- Gamma-motor neurone (extrafusal): Involved in alpha-gamma coactivation, makes up 30% of ventral root
  • Gamma-MN innervates the contractile portions of muscle spindle (intrafusal) only (i.e. not center)
  • Activated at the same time as alpha-MN is
  • Thus when Gamma-MN is stimulated, the ends contract, causing the central portion of the spindle to be stretched
    • Stretch-sensitive ions channel -> Sensory afferents continue to fire!!!

Passive muscle stretch: Tendon tap
Active muscle stretch:

Iso means EQUAL (e.g. isotope)

Types of active contractions:
  • Isotonic: Tension during contraction remains the same but muscle length changes
    • concentric: muscle tension exceed resistance so muscle shortens
    • Eccentric: Muscle elongates while under tension as the opposing force is greater than force generated by muscle (act to decelerate the joint)
  • Isometric: Tension during contraction increases but length of muscle remains the same
    • keep body upright!

Autonomic System

  • Cell body of preganglionic neuron in lateral grey horn from T1-L2 -> Preganglionic sympathetic fibers leave the spinal cord via the anterior horn of the spinal cord and leaves via preganglionic white ramus  (unmyelinated) and either:
  • synapse in the sympathetic chain at the same level. by going out using grey ramus (unmyelinated)
  • ascend or descend in the sympathetic chain prior to synapsing at another level.
  • pass through the sympathetic chain without synapsing (greater, lesser, least splanchnic nerve) and travel to prevertebral ganglia (eg. celiac, superior mesenteric, inferior mesenteric, aorticorenal)

Cell bodies of the postganglionic sympathetic fibers:
  • Paravertebral ganglia (sympathetic chain/trunk)
  • Prevertebral ganglia (if no synapse at paravertebral → celiac, superior mesenteric, inferior mesenteric ganglia, aorticorenal)

Sympathetic pathway - IPSILATERAL!

- Anterior: Parasympathetic
- Posterior: Sympathetic

Hypothalamospinal tract: Hypothalamus to spinal cord
  • From hypothalamus down to T1 -> Paravertebral ganglion - superior cervical ganglion -> Carotid plexus to join V1 of Trigerminal nerve -> from nasociliary nerve to long ciliary nerve to innervate ciliary body, dilator pupillae and superior tarsal muscle

Horner’s syndrome (Horny PAM)
  • No sympathetic (superior cervical ganglion -> Long ciliary nerve -> Dilator pupillae and ciliary body) - cause: Damaged spinothalamic tract - lesion close to sympathetic
  • Uncontrolled PS!
    • Miosis (Pupil dilation: Dilator pupillae - sympathetic)
    • Anhydrosis (Lack of sweating: M3 - sympathetic)
    • Ptosis (Droopy eyelid: Superior tarsal muscle/Muller’s muscle - SM - sympathetic)
    • Vasodilation (Alpha-adrenoceptor causes vasoconstriction- sympathetic) - hot face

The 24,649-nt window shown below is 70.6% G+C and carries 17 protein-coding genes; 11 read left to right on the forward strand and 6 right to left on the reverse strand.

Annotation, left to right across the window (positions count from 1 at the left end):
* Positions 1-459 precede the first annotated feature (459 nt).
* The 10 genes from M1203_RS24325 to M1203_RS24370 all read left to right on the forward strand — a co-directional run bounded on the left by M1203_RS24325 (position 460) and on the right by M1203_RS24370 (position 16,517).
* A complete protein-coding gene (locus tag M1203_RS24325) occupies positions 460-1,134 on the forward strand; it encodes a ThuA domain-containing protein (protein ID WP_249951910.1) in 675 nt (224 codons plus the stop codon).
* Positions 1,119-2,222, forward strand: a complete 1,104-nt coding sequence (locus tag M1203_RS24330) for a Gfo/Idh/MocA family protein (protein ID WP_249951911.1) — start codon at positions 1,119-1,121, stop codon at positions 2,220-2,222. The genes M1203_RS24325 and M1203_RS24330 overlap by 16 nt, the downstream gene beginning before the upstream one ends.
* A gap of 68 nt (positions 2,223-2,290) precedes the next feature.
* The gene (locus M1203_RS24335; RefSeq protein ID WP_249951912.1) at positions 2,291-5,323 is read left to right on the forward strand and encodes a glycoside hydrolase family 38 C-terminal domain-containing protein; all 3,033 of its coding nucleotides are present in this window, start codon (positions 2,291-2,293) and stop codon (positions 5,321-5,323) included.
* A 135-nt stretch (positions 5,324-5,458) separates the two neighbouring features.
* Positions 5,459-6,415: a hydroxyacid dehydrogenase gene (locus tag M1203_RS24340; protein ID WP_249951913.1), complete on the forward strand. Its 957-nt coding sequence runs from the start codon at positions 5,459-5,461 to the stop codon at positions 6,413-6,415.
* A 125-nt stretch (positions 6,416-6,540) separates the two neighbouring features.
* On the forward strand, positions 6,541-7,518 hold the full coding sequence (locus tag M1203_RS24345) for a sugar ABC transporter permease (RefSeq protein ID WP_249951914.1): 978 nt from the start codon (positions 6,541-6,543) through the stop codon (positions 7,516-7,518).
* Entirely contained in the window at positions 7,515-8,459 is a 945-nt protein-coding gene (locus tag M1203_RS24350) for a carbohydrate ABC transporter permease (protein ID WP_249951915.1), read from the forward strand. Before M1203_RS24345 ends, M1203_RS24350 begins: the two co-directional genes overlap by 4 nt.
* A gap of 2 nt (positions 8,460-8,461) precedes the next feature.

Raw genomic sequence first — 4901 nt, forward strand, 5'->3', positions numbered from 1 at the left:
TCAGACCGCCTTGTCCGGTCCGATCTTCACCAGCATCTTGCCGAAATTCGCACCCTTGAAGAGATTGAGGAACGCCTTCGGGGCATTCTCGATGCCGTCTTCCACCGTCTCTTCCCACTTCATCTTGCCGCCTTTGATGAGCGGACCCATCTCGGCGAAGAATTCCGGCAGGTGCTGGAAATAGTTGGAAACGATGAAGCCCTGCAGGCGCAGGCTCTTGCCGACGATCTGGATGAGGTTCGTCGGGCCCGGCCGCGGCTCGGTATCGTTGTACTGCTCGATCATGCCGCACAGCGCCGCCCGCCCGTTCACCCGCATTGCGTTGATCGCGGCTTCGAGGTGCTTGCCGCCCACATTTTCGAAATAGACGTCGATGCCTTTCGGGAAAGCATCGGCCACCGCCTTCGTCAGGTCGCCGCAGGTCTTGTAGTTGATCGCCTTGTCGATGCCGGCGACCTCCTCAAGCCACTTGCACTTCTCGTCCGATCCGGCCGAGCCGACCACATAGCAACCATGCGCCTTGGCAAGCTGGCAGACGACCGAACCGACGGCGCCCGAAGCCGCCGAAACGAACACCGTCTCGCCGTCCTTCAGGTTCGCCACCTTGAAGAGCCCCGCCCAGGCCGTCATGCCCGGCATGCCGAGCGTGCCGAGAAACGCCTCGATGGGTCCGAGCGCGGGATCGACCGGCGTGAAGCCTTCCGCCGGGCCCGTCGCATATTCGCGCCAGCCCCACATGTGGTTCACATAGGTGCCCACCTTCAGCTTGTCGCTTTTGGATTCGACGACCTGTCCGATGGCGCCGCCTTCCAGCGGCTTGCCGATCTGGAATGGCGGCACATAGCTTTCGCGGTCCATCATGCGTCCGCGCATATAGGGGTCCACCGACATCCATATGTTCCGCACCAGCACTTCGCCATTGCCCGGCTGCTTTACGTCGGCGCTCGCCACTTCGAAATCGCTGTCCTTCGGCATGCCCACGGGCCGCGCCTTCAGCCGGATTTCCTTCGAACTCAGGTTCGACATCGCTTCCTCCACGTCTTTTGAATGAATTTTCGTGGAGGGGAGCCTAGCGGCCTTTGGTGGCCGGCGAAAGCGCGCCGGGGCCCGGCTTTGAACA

Terms to Know
Ptosis: Droopy eyelid
Proptosis: Stuck out eye
Anhydrosis: Dry sweat glands
Miosis: Pupil constriction
Mydriasis: Pupil dilation
Cell bodies of preganglionic parasympathetic fibers:
  • Nuclei associated with CN (cranial nuclei) 3, 7, 9, 10 in midbrain
  • S2 3 4 → Pelvic splanchnic nerve to ganglia (contain preganglionic parasympathetic)

Inferior hypogastric plexus: Provides autonomic control within pelvis, found on either side of rectum lying medial to internal iliac vessel. Sympathetic contribution stems from superior hypogastric plexus (PURE sympathetic - from lumbar from intermesenteric plexus [nerve plexus on the abdominal aorta, between the exits of the superior and inferior mesenteric artery] and from lumbar splanchnic nerve.

intermesenteric plexus lies along the abdominal aorta between the superior and inferior mesenteric arteries. It is primarily formed by the upper lumbar splanchnic nerves (L1 and L2), but also receives fibers from the aorticorenal and superior mesenteric ganglia. However, it is important to note that it does not contain any vagal parasympathetic fibers - vagal fibers do not descend, on the surface of the aorta, below the superior mesenteric and renal plexuses. That is why the hindgut, supplied with blood by the inferior mesenteric artery, is also supplied with parasympathetic nerves via the pelvic splanchnic nerves.
The superior hypogastric plexus is bifurcation of the aorta, descends into the pelvis and bifurcates as the right and left hypogastric nerves and connect to the inferior hypogastric plexuses. The hypogastric nerves convey the majority of the sympathetic contribution from the superior hypogastric plexus into the inferior hypogastric plexuses.
The superior hypogastric pleux has contributions to the ureter and epididymis.

Pelvic splanchnic nerve: from S2-4 ventral rami that emerge from ventral sacral foramina, giving preganglionic parasympathetic fibers.

The pelvic splanchnic (PS) joins the lumbar splanchnic nerves in superior hypogastric plexus to form inferior hypogastric plexus (i.e. contain both PS and S)

Pelvic splanchnic provides PS to SM and glands in pelvis and perineum
- Empty bladder (detrusor), peristalsis and glandular secretion in hindgut, sense feces and facilitate its emptying by relaxing internal anal sphincter and contraction of ampulla in rectum, erection (dilation of helicine arteries), secretory of prostate, seminal vesicle
whose cell bodies are located in a small lateral horn of gray matter in spinal cord levels S2, 3, and 4.

Defecation reflex
Peristalsis via myenteric (Auerbach) plexus [Meissner is submucosal]
  • Mass movement stimulated by food in stomach and chyme in duodenum
  • Local reflex stimulated by feces in rectum
Above pectinate line
superior rectal artery
superior rectal vein
internal hemorrhoids (not painful)
inferior hypogastric plexus
Below pectinate line
Stratified squamous
middle and inferior rectal arteries
middle and inferior rectal vein
external hemorrhoids (painful)
inferior rectal nerve

Visceral afferent fiber: Distended rectum and anal canal above pectinate line to sacral spinal cord via pelvic splanchnic
Pelvic splanchnic: Peristalsis - stimulate contraction of smooth muscle (SM) in ampulla of rectum